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Presidential Speeches of Lincoln and Clinton

Lincoln was received warmly and politely, though he did not escape criticism from his political enemies for this speech as for other acts of his presidency. Clinton was booed by some in the crowd and was challenged by certain veterans and some political enemies for being at the war memorial at all because he had never himself served in the military and had indeed avoided the Vietnam War with student deferments.

Each of the situations related to a different war, though the Civil War and the Vietnam War were arguably the two most divisive episodes in American history. Of course, the Civil War divided the country literally, with North against South, brother against brother, while the War in Vietnam divided the country ideologically and emotionally in terms of whether or not different groups thought the war should be fought at all. Lincoln was very much a symbol of the Civil War to both sides, a symbol of strength and determination to the North, and a symbol of perfidy and betrayal to the South. Clinton was a student at the time of the Vietnam War and did not serve in the armed forces. During his election campaign, his failure to serve and certain actions attributed to him as a war protester became campaign issues. Still, he won the election, but the issue was raised again and again--it was raised when he addressed the question of gays in the military, it was raised when he spoke at the Wa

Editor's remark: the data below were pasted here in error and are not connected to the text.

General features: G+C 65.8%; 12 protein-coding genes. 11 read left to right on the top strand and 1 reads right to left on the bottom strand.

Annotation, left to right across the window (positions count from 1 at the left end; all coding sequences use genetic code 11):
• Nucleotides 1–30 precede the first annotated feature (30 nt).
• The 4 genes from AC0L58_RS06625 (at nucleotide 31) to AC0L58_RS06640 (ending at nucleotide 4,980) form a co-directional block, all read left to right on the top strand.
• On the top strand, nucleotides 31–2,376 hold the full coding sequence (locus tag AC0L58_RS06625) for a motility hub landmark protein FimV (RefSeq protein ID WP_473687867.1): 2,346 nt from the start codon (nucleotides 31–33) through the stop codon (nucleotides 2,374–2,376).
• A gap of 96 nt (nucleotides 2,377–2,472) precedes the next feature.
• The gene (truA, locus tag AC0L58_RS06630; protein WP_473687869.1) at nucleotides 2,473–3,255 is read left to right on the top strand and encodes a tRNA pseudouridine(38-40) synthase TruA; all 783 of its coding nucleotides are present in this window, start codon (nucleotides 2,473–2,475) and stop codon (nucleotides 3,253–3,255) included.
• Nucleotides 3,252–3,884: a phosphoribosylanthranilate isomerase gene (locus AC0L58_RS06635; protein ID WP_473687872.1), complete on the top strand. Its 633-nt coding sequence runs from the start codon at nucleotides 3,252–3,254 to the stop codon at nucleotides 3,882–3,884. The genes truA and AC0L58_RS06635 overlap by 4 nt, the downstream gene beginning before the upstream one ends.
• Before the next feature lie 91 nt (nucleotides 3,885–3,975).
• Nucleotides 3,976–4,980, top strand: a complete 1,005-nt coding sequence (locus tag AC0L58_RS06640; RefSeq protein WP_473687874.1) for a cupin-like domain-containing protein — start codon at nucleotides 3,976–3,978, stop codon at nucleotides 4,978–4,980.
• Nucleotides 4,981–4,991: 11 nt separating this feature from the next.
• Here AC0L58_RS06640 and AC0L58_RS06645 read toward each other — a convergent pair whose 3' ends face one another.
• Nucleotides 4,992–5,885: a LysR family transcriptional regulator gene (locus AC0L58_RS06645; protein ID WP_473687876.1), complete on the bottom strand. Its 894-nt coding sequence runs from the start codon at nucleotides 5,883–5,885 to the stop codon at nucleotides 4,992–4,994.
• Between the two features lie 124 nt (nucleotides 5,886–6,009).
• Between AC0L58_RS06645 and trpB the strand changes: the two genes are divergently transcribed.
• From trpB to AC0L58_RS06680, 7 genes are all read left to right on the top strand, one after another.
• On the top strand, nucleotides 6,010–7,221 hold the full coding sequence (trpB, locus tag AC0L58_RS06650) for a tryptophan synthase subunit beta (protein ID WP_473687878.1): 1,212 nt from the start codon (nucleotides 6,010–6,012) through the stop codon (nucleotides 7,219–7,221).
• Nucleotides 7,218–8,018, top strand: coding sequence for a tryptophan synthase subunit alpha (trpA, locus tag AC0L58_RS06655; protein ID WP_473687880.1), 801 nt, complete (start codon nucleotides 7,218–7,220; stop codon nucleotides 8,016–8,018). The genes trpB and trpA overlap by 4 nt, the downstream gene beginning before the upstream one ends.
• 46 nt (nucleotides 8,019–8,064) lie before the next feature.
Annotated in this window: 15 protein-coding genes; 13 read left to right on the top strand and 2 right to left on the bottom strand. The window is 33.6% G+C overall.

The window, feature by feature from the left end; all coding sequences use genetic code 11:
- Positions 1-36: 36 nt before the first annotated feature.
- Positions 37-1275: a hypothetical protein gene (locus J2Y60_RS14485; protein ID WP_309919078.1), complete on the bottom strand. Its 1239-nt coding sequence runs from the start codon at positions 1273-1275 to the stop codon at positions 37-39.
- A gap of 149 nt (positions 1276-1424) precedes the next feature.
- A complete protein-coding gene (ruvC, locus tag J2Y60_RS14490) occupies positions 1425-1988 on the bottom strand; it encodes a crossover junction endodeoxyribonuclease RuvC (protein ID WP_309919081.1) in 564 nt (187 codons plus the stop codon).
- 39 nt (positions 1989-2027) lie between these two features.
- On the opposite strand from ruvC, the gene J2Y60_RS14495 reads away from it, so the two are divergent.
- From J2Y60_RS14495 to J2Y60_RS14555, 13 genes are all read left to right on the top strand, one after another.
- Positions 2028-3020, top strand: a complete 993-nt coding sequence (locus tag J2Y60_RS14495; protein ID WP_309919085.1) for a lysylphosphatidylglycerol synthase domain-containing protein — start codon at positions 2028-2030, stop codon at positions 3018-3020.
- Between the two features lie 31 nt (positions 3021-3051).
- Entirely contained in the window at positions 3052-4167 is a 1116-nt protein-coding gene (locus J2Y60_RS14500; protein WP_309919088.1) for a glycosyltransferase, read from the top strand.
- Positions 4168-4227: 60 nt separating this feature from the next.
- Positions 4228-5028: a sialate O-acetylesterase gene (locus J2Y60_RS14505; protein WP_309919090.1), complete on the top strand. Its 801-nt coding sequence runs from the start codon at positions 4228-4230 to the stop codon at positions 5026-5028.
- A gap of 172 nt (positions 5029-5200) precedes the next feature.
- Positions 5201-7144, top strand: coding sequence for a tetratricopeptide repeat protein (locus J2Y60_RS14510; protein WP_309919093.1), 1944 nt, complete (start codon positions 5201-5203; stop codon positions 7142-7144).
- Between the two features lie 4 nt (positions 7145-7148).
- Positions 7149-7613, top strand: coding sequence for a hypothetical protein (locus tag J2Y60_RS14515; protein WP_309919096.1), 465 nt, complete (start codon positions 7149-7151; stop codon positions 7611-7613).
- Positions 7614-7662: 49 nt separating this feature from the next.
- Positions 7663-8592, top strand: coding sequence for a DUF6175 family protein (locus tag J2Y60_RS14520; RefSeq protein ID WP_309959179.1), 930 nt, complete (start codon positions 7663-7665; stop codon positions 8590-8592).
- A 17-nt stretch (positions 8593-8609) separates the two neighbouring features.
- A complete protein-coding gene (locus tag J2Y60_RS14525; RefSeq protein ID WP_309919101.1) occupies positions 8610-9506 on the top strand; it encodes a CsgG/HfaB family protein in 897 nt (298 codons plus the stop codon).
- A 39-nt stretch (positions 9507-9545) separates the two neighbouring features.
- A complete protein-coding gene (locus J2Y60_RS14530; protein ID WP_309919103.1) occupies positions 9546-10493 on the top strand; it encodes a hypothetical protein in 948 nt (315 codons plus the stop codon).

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Presidential Speeches of Lincoln and Clinton. (2000, January 01). In Retrieved 23:39, October 25, 2014, from
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